The legacy of Apartheid is examined through a horror lens in this effective but muddled domestic psychological thriller. The economic roots and its probing tendrils still linger a generation after the abolition of the regime, and Good Madam‘s allegorical microcosm of black servitude in South Africa shows that systemic behaviours die hard.
After an family argument forces Tsidi (Chumisa Cosa) and her daughter Winnie (Kamvalethu Jonas Raziya) from their extended familial home, she moves in with her estranged mother. Mavis (Nosipho Mtebe) has worked in the Capetown suburbs as a live-in maid for wealthy white woman Diane (Jennifer Boraine) for decades at the expense of everything else in her life. Tsidi remembers the house from her youth, large, forbidding, and cluttered with colonial trinkets and indigenous art. It seems the house remembers her to, and the sick old lady upstairs who is only registered as the tinkling of a service bell becomes the least creepy thing about the place. There are certain old secrets the building wants to keep hidden from the prodigal daughter.
Good Madam pulls from the same wellspring of race-driven variations on the haunted house like His House, The Skeleton Key, and especially Get Out. Jordan Peele’s contemporary classic has become a kind of ur-text for this kind of socially-conscious genre film, and director Jenna Cato Bass repurposes Get Out‘s totemic cup and spoon symbolism as nifty shorthand for the role of master and servant here. It’s perhaps a nod and a wink too far, we know very early the sources from which Bass is taking her cues, but the objects of the house are also weapons in the battleground between mother and daughter.
Even with her employer bedridden upstairs, Mavis carries out the same tasks with the somnambulant diligence she has for decades. Her work has the machine-like fluidity of ritual, and she insists that Tsidi and Winnie be almost as ephemeral in their impact on the place as the stranded Diane. Even on a purely economic level, if not a supernatural one, Mavis knows her security and her place in this home-that-is-not-her-home is predicated on the continued indulgence of the rich white lady. And, for the moment, so is Tsidi’s.
Apart from a few dalliances with ghostly tropes, the house itself is the locus of any malevolent focus, a practically deserted architectural metaphor for the old governance of an entire country. Bass’ camera peers gingerly round corners and zooms slowly into dark rooms as if terrified what it may find. It glides with satirical intent over carved representations of indigenous figures, certain that their owner considered herself a liberal, progressive figure. The sounds and sights of domestic drudgery take on a sinister undercurrent. The scrub of a brush is distorted until it sounds like some unknown beast scrabbling at a door, and water in a drain being is sucked down with a monstrous roar as if by Charybdis. This is the film’s central metaphor, and it’s conveyed more than effectively.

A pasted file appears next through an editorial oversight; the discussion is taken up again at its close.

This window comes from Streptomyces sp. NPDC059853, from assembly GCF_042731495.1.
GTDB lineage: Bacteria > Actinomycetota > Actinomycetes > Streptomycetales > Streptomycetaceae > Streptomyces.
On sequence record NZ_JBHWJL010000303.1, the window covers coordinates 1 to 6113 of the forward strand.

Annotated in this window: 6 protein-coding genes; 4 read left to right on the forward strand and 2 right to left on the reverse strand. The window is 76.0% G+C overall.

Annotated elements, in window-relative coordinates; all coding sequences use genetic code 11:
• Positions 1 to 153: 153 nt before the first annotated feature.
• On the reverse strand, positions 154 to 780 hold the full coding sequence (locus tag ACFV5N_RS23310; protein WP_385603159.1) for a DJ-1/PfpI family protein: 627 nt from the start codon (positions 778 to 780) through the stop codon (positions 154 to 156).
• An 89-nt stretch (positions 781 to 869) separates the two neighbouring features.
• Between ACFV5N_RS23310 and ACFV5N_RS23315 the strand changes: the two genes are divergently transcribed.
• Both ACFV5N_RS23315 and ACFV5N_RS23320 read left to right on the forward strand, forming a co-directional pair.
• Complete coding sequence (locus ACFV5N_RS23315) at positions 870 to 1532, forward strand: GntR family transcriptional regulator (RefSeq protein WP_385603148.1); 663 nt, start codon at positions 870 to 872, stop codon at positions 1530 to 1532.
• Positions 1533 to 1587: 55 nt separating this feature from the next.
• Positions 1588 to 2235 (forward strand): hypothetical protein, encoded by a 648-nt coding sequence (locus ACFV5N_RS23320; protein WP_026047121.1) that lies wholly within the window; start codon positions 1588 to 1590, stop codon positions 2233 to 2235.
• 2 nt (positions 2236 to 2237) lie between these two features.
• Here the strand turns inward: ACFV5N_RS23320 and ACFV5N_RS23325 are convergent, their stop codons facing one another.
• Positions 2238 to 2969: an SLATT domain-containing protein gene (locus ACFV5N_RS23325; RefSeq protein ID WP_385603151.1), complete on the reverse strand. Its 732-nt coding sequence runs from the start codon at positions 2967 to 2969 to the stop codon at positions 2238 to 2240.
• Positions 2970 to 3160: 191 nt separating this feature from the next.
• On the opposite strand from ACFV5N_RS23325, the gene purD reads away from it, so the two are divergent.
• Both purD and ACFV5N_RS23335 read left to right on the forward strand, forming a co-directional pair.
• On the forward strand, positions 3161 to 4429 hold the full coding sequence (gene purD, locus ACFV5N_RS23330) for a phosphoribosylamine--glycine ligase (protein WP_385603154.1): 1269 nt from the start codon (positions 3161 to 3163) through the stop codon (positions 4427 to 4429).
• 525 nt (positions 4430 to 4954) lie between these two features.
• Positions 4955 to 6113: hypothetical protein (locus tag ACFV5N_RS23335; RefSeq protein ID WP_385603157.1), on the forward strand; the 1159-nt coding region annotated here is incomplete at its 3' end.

In fact, the central theme is repeated ad nauseam in a way that slightly bogs the film down a little in the second act. There are only so many ways the same point can be made. Having twelve credited writers onboard also occasionally gives a feel of too many cooks. There are half strands of narrative that could have been trimmed. There’s Tsidi’s combative relationship with her ex-husband which ultimately leads nowhere essential, and a briefly fractious period with Winnie as the young girl takes too keenly to her new, relative comfort. Again, this is extraneous. Where this level of collaboration does work is in the Mike Leigh-style workshopped dialogue which hops easily between Xhosa and English and which comes over (to the unpractised ear at least) as natural and genuinely conversational.
Good Madam is a generally impressive, self-contained psychological horror. While not as scary as it could have been, certainly compared to the films it resembles, it nevertheless succeeds in ingraining a sense of dread into the very walls of its location. Some have questioned whether it’s a tale that is really Jenna Cato Bass’ to tell as a white woman. It’s a fair argument, but in a pragmatic sense she’s used her technical knowhow to bring to life a story she’s penned in conjunction with her almost entirely black collaborators. If this indicates anything, it’s that there needs to be more of a grassroots movement to train a new generation of black South African filmmakers. It’s surely better that the film has been made, and for a mere $100,000, it’s a very solid piece of work.
Screening as part of Glasgow Film Festival 2022